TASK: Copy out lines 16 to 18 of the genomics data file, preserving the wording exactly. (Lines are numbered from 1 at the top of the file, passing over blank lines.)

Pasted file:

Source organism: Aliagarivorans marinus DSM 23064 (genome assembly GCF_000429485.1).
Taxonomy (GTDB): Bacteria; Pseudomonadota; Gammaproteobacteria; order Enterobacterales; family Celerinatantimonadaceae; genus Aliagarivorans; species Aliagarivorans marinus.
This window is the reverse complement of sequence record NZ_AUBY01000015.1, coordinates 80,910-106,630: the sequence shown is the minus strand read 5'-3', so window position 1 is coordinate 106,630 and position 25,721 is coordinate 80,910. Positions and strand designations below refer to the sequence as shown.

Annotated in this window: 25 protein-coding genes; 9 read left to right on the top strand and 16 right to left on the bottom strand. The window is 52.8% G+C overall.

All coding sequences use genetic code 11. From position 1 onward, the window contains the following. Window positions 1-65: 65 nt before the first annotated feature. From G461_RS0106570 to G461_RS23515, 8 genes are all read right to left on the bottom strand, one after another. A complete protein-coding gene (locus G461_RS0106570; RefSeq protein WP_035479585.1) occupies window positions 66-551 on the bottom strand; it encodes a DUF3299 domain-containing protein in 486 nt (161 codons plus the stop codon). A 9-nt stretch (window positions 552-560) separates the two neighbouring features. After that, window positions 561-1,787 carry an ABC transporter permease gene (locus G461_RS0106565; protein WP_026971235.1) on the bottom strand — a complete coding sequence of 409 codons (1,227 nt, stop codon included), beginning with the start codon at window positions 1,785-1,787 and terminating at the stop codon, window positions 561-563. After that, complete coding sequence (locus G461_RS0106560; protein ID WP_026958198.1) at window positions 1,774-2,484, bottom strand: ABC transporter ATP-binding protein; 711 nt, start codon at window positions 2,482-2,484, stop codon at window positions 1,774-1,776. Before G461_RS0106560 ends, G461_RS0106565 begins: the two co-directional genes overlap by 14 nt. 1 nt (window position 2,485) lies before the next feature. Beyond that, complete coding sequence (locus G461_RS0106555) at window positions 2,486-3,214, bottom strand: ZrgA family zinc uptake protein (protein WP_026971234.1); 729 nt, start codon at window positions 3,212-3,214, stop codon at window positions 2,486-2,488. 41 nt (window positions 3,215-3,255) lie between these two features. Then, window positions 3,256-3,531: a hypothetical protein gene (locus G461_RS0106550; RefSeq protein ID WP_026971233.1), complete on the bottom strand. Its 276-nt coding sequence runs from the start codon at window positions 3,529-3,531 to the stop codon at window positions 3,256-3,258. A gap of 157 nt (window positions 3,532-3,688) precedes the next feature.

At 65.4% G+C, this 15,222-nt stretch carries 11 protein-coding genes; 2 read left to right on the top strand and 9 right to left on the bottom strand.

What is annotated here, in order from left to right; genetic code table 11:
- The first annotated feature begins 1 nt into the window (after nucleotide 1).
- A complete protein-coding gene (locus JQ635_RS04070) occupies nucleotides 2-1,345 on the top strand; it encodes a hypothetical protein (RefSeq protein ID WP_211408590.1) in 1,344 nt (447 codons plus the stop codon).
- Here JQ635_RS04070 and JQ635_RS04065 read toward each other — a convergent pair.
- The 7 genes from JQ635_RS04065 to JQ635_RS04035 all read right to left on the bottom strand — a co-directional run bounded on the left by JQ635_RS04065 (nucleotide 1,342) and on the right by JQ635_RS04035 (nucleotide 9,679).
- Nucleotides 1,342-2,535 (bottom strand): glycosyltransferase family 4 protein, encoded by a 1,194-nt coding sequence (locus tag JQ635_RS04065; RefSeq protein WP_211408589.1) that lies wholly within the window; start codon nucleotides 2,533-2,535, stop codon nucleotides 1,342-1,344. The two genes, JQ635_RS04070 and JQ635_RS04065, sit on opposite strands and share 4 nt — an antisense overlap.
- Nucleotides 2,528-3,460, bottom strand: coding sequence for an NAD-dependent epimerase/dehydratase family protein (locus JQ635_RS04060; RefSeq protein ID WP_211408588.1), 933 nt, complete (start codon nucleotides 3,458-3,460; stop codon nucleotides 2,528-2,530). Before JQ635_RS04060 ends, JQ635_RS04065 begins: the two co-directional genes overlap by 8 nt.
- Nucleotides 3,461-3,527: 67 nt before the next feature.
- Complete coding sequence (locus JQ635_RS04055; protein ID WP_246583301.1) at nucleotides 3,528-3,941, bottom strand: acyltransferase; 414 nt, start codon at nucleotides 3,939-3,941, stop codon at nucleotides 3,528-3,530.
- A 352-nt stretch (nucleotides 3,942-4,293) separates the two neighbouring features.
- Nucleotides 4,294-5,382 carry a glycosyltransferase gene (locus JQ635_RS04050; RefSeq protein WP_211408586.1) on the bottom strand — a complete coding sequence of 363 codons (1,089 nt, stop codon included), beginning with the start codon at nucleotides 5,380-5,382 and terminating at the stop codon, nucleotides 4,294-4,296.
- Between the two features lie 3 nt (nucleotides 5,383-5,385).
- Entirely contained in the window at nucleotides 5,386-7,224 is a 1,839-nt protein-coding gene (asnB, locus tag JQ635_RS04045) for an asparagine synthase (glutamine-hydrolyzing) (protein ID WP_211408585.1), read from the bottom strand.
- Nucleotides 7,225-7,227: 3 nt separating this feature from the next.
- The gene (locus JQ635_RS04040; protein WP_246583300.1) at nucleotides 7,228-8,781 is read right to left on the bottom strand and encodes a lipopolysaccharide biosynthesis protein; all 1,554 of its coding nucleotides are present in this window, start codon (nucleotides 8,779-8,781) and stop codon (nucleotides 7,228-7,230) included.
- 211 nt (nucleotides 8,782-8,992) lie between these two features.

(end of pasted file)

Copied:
- A 352-nt stretch (nucleotides 3,942-4,293) separates the two neighbouring features.
- Nucleotides 4,294-5,382 carry a glycosyltransferase gene (locus JQ635_RS04050; RefSeq protein WP_211408586.1) on the bottom strand — a complete coding sequence of 363 codons (1,089 nt, stop codon included), beginning with the start codon at nucleotides 5,380-5,382 and terminating at the stop codon, nucleotides 4,294-4,296.
- Between the two features lie 3 nt (nucleotides 5,383-5,385).